DUBAI, June 1 (Reuters) - Saudi Arabia plans to build 16 nuclear power reactors by 2030 which could costs more than $100 billion, a Saudi-based newspaper reported on Wednesday, citing a top official.
The world’s top crude exporter, Saudi is struggling to keep up with rapidly rising power demand. It has considered boosting its domestic energy capacity using nuclear reactors.
“After 10 years we will have the first two reactors,” Abdul Ghani bin Melaibari, coordinator of scientific collaboration at King Abdullah City for Atomic and Renewable Energy, told Arab News.
Many have backed away from atomic plans after the accident at Japan’s Fukushima Daiichi plant but oil-rich Gulf states are among the few countries looking to make major investments in nuclear power plants.
“After that, every year we will establish two, until we have 16 of them by 2030,” he said.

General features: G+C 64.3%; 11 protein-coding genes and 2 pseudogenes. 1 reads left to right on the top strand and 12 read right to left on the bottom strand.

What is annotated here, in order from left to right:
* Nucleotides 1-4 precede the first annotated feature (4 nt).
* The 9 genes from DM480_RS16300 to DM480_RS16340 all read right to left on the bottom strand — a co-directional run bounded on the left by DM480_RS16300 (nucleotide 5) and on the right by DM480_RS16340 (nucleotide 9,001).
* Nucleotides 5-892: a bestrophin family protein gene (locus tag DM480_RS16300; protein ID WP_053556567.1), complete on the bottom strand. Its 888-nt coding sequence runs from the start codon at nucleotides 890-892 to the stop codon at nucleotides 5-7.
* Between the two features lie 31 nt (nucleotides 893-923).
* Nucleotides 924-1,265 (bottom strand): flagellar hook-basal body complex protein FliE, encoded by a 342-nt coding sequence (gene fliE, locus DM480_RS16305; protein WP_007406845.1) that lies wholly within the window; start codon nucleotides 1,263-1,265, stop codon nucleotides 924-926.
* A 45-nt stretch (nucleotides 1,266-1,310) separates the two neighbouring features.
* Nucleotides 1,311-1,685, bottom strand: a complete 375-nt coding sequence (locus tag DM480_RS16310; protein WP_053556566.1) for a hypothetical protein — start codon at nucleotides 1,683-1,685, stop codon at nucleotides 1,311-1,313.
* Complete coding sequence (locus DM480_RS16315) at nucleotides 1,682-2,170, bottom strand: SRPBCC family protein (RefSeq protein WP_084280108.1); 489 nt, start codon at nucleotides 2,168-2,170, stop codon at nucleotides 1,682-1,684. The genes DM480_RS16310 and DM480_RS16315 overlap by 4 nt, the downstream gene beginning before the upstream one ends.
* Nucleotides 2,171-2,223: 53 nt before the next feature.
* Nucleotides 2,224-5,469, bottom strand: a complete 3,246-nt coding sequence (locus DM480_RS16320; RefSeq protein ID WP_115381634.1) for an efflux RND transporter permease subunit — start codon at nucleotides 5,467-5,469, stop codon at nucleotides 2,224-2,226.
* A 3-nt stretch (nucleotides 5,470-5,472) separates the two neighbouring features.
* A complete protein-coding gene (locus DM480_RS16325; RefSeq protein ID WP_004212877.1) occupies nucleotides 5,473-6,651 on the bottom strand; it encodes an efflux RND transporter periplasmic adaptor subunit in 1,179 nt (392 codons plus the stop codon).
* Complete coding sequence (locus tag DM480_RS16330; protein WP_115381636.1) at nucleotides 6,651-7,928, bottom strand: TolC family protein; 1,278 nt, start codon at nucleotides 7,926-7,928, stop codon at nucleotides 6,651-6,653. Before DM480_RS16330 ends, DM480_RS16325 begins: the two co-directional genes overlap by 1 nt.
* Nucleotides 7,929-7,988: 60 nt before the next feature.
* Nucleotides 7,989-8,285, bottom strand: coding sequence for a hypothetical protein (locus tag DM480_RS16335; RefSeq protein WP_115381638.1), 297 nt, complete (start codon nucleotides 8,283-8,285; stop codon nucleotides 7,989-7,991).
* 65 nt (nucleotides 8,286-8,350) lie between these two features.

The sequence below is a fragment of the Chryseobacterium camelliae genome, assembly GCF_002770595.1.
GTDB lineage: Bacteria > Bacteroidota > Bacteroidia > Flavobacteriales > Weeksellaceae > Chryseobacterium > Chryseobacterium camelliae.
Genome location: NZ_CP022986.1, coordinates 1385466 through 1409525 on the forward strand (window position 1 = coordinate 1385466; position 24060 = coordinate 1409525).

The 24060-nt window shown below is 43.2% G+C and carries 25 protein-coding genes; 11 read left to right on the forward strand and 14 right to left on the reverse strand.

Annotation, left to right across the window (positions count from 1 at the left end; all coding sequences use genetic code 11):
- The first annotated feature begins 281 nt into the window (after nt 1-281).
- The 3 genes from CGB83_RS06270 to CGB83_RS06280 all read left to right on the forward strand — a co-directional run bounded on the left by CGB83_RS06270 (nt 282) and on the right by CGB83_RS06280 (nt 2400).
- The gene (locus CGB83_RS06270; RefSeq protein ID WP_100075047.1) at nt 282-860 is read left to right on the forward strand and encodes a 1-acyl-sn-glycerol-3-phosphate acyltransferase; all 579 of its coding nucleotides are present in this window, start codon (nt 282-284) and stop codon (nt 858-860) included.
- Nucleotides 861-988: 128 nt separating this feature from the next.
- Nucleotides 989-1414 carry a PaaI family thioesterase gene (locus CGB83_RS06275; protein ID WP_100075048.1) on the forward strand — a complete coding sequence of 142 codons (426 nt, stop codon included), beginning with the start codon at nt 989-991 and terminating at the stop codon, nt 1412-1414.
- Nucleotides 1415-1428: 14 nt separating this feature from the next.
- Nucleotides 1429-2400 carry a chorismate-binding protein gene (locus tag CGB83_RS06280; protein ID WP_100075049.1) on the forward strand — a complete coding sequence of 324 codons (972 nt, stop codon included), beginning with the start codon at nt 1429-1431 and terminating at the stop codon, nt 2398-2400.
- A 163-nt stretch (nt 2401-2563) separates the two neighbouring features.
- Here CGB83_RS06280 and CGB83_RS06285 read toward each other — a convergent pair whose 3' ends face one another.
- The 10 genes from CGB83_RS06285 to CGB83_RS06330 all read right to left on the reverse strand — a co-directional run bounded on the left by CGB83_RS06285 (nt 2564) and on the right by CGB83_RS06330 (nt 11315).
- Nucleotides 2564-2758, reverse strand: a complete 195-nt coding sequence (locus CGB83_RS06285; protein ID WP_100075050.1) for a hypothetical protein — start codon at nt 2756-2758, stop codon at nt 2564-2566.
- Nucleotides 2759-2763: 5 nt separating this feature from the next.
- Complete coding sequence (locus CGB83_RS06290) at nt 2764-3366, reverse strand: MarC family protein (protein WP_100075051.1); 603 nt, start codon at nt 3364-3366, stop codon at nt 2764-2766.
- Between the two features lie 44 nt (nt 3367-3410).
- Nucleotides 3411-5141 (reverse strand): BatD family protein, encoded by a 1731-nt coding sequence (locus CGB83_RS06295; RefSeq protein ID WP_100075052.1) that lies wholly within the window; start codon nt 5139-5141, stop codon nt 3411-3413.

He estimated the cost of each reactor to be around $7 billion, adding that the Kingdom is in the process of planning for the nuclear project and coordination with specialized companies.
The kingdom plans to cover 20 percent of its electricity needs using nuclear energy, said Melaibari.
Power demand in the top oil exporter is estimated to grow 7-8 percent during the next 10 years.
Neighbouring United Arab Emirates in December 2009 awarded a South Korean consortium the contract to build four nuclear power plants worth $20.4 billion. (Reporting by Sara Anabtawi; Editing by Jon Herskovitz)
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